Geoffrey Chaucer, the Critical Heritage

By Derek Brewer | Go to book overview

extent and variety of his information, his wonderful knowledge of human nature, the boldness with which he attacked clerical abuses, and advocated the interests of honour and virtue, and more than all, of that philosophical construction of mind, which rendered him superior to the prejudices of his time, and placed him far in advance of the wisest of his contemporaries.


6.

JOHN HENRY LEIGH HUNT, GENIALITY, SINGING

1846, 1855

Leigh Hunt (1784-1859), genial and prolific essayist, editor, poet and family man, was educated at Christ’s Hospital. He edited various magazines of liberal views and was imprisoned on one occasion. He was the friend of many of the greatest Romantic writers and for a while particularly influential over Keats, whom he seems to have introduced to Chaucer’s works. His shrewd and copious comments embody a fellow-practitioner’s intelligent and generous appreciation. He attempts to analyse irony, narrative techniques and humour, and is early in his association of poetry with the idea of music. The extracts are taken (a) from ‘Wit and Humour, Selected from the English Poets’ (1846), and (b) from ‘Stories in Verse’ (1855).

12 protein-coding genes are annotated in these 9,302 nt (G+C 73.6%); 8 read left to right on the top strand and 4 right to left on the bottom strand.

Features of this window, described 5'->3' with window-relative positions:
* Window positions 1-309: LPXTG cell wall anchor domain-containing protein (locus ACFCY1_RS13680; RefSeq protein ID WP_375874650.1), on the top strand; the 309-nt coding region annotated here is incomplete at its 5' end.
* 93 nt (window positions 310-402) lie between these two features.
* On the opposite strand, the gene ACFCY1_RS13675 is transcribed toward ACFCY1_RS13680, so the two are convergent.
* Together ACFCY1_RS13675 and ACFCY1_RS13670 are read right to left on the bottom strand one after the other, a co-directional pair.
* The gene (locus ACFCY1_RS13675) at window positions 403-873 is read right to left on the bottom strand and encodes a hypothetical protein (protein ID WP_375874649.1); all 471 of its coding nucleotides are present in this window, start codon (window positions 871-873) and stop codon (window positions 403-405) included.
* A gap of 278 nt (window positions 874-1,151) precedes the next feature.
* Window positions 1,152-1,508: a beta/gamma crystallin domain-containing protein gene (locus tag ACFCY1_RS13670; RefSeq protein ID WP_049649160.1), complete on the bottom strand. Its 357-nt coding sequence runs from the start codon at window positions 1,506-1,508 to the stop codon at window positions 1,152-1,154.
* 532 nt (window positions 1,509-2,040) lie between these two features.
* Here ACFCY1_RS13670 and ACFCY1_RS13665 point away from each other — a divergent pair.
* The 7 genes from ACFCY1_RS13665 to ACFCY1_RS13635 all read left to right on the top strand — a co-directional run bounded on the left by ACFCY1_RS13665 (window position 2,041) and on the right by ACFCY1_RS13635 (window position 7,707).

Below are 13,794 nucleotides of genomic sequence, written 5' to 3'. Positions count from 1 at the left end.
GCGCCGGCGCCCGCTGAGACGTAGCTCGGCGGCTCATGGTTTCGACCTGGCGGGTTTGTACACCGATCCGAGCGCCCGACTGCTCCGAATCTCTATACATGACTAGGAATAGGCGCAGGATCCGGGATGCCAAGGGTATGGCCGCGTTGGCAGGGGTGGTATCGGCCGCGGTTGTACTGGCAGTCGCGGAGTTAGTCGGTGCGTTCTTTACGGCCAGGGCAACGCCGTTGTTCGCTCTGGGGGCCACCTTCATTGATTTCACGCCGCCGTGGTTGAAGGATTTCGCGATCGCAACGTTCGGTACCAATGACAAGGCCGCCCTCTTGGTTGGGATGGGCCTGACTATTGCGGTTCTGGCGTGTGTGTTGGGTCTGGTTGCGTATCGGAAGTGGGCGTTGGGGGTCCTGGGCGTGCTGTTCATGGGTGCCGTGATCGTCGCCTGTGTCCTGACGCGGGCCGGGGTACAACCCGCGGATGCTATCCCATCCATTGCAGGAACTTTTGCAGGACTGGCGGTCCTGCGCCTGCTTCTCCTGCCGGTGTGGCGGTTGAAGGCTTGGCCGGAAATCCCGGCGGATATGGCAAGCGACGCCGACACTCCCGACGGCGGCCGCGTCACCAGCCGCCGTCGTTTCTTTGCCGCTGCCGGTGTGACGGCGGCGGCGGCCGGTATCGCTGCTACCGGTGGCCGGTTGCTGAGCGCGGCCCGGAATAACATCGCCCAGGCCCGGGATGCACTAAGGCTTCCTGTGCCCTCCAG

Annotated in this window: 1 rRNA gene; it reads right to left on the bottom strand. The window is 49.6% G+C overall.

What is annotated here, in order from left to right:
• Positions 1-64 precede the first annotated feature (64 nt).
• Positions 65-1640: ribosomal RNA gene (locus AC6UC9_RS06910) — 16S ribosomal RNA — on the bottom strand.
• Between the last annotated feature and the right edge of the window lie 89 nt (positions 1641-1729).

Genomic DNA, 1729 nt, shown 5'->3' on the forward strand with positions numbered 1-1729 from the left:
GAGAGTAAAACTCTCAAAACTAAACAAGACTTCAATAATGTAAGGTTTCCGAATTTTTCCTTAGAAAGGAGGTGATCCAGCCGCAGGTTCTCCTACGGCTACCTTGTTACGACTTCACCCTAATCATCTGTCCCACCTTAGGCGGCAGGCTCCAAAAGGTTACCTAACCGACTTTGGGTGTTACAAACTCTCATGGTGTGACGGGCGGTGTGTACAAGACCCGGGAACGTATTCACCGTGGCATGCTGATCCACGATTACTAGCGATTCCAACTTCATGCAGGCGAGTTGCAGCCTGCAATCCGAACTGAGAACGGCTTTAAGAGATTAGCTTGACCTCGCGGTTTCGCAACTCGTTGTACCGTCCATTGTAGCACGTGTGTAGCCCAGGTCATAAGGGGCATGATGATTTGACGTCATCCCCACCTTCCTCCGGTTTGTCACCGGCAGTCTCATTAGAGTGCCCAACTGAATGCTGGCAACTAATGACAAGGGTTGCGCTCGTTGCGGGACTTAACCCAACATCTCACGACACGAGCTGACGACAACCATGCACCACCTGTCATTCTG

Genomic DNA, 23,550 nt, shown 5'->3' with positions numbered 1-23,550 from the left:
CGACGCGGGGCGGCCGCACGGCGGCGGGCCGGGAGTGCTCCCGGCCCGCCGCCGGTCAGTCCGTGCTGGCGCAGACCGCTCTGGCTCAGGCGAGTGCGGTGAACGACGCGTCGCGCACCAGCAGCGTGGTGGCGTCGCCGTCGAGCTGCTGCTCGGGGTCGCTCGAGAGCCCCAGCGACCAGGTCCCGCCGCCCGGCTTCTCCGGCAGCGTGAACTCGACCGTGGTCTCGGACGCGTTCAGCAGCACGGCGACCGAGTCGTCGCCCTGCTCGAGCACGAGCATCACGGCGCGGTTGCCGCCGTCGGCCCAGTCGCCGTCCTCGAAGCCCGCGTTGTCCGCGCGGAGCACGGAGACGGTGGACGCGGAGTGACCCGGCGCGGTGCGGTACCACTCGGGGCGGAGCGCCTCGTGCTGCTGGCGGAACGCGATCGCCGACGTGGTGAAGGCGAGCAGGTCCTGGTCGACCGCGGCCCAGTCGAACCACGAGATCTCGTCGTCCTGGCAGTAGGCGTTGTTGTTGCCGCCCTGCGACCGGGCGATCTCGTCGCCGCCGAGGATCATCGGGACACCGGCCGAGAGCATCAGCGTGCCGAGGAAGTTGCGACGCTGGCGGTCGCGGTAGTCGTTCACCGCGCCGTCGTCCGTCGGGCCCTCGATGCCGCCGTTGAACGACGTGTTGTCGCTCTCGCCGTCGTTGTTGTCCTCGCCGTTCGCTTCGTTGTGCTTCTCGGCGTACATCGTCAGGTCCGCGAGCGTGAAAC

(a)

(p. 18) 4th, Irony, (

, Talk, in a sense of Dissimulation) or Saying one thing and Meaning another, is a mode of speech generally adopted for purposes of satire, but may be made the vehicle of the most exquisite compliment. On the other hand, Chaucer, with a delightful impudence, has drawn a pretended compliment out of a satire the most outrageous. He makes the Cock say to the Hen, in the fable told by the Nun’s Priest, that ‘the female is the confusion of the male;’ but then he says it in Latin, gravely quoting from a Latin author a sentence to that effect about womankind. This insult he proceeds to translate into an eulogy:-

-70-

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